Tuesday, 28 May 2013

UK church dates

After the long haul flight, a little re-acclimatisation, some time to catch up with good friends and family and the all important debrief sessions and medical check-ups, we’re now beginning to look forward to our church partnership speaking engagements. It'll be great to be able to see you all and thank you in person for your support during our first term of service in Mozambique and also to be able to share more of what God's been doing and what life is like.

Our schedule is now pretty full, so unfortunately we can't promise any additional visits, but if you can get along to any of the events listed below we'd love to say hello! 

2nd June 2013 Canterbury Baptist Church, Kent
9th June 2013  Arbury Road Baptist Church, Cambridge (morning service)
9th June 2013 Christchurch Baptist Church, Welwyn Garden City (evening service)
15th June - 16th June 2013 Upminster Baptist Church, Havering
23rd June 2013 Colchester Baptist Church, Essex
29th - 30th June 2013 Salisbury Baptist Church, Wiltshire
6th July - 7th July 2013 Brentwood Baptist Church, Essex (Saturday and Sunday evening)
7th July 2013 Pilgrims Hatch Baptist Church, Essex (morning service)
14th July 2013 St Peters and St James Churches, Hereford

For more detailed information send us an email or get in touch with the respective churches.

Monday, 15 April 2013


A close encounter
We've just come back from a break in St Lucia (South Africa) followed by the BMS Africa retreat where we all had a great time.  We’d caught up with BMS friends and colleagues, done plenty of safaris (including one in a Kayak and another on a horse).  I think we’d eaten more meat in a week than we’d eaten in the entire time since we left the UK! We’d had time for ourselves, each other and the children. Throughout the retreat we’d had great teaching from Haggai and felt ready to take on life in Beira with a fresh energy before we return to the UK in May.  We realised we’d been ground down by some of the challenges of everyday life but were determined not to be got down again.  No more moaning about potholes, no more only talking about work and no more of the complaining. More time to be spent with God, with each other and looking for the positives in every situation.  With this new energy we arrived back to our house.

The following are some of the things that had happened while we had been away for less than two weeks.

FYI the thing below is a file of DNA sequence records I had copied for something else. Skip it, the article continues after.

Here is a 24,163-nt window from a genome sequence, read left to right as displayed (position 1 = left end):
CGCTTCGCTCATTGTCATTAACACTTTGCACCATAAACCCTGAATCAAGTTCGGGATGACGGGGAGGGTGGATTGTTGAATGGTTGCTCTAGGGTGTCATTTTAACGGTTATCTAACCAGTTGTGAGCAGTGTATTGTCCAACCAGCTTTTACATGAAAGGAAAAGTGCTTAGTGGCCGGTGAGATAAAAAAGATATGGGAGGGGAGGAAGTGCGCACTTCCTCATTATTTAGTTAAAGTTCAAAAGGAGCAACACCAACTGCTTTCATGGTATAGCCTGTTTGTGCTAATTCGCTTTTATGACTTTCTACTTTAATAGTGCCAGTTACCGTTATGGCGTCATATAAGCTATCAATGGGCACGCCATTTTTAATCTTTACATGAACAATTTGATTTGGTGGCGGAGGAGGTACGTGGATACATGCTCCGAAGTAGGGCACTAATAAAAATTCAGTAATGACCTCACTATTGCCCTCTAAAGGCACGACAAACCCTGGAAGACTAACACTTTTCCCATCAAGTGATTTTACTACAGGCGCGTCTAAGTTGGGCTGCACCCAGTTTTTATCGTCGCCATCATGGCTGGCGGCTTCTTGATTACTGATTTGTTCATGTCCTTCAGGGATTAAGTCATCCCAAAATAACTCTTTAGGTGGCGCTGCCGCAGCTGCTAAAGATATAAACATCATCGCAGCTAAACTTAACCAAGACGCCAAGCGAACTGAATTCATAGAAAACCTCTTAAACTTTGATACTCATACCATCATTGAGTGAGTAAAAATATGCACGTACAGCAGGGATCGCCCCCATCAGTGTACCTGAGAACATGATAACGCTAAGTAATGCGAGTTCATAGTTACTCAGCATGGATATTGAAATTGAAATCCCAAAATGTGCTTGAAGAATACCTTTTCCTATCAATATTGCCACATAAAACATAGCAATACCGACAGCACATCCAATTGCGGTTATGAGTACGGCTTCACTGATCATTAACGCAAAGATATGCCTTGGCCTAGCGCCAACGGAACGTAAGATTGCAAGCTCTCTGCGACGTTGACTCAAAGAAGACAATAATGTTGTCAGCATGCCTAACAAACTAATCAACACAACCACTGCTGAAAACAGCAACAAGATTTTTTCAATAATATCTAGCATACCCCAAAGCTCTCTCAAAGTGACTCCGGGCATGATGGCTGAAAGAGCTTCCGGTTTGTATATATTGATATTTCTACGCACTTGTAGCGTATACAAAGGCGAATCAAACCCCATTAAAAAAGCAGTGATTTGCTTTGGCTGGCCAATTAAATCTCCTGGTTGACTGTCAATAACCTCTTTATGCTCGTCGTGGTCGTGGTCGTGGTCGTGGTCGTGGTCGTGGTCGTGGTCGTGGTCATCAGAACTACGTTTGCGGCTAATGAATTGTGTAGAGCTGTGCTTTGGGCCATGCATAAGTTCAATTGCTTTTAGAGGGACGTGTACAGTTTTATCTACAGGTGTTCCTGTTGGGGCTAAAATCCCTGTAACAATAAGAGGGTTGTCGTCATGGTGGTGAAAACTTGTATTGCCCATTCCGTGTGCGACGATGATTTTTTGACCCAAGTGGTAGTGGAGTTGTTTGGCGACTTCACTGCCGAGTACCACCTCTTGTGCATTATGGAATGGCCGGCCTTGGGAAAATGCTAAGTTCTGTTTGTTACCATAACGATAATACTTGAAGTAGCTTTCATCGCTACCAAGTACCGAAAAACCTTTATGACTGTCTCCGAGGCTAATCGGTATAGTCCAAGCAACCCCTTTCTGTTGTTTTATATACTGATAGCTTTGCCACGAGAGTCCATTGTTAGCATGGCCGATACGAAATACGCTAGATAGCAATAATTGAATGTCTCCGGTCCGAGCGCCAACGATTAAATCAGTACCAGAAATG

Isaac, Naomi and Sammy,
 not looking very scared at all
1. One of our guards had been severely ill with a bad bout of Malaria.
2. A dispute to the south of Sofala Province between the police and supporters of the ex-rebel group  RENAMO led to violence in which seven were killed including several police officers and tension across the country.
3. A group of organised robbers down a road where some friends live had systematically stripped parts out of several cars.

Keeping a positive outlook was already looking like a challenge and then there were the ants…

These tiny housemates have been with us for months and we had hoped they might vacate the property in our absence but no luck.  On the night we got back, we climbed into bed only to discover that they’d moved in between the covers. We stripped the bed, sprayed, and sprinkled baby powder around the bed to discourage them from returning to their new found home.  The following night the same happened in Isaac’s bed and since then the little creatures decided to make a home of our sofa whilst we were trying to chill out one evening. 

When the children are playing on the floor, the ants are there. When you cook, they’re there. When you pick up the kids toys, they’re there. To make it worse, when the ants feel threatened they bite; they may only be tiny but trust me they hurt! So much for the no complaining and the positive attitude, we've been talking about!  The plan for a fumigator to come and blight the little creatures is our current preferred topic of conversation.
Almost all of our IMC Africa friends on retreat

However, when we honestly look at things we have plenty to be thankful for. Beautiful sunshine on a daily basis, food to eat, good friends and great beaches nearby all help us to carry on with what we’re here to do. After all, it’s only a few weeks until we get to see UK friends and family and visit churches for our first home assignment.  Let’s hope the ants will take the hint and go on holiday too!

Tuesday, 5 February 2013

Prayer letter and home assignment dates

Great news, our first prayer letter of the new year is now available online! You can find it by clicking here.

Also, we'll be on home assignment in the UK and available to request as BMS Speakers from 6 June to 2 August 2013. Churches wishing to request us as BMS Speakers should use the online speaker request form at www.bmsworldmission.org/speakers or call the Church Relations Team on 01235 517600.

Please submit your request before the 18 March 2013.

Friday, 1 February 2013

Mozambique Floods

Today's blog post was written by our colleague Fiona Welsh and was posted on the BMS website earlier this week. The original BMS post can be found here. Since the post was written, the death toll from flooding in the lower Limpopo river now stands at 80 (according to Reuters news agency).

(Photo credit: Phil Hay/UN/Word Bank)
Intense flooding in Mozambique has displaced at least 150,000 people and killed 40 so far, the United Nations said on Monday, with the figure expected to rise further as fresh rains spread flooding northward.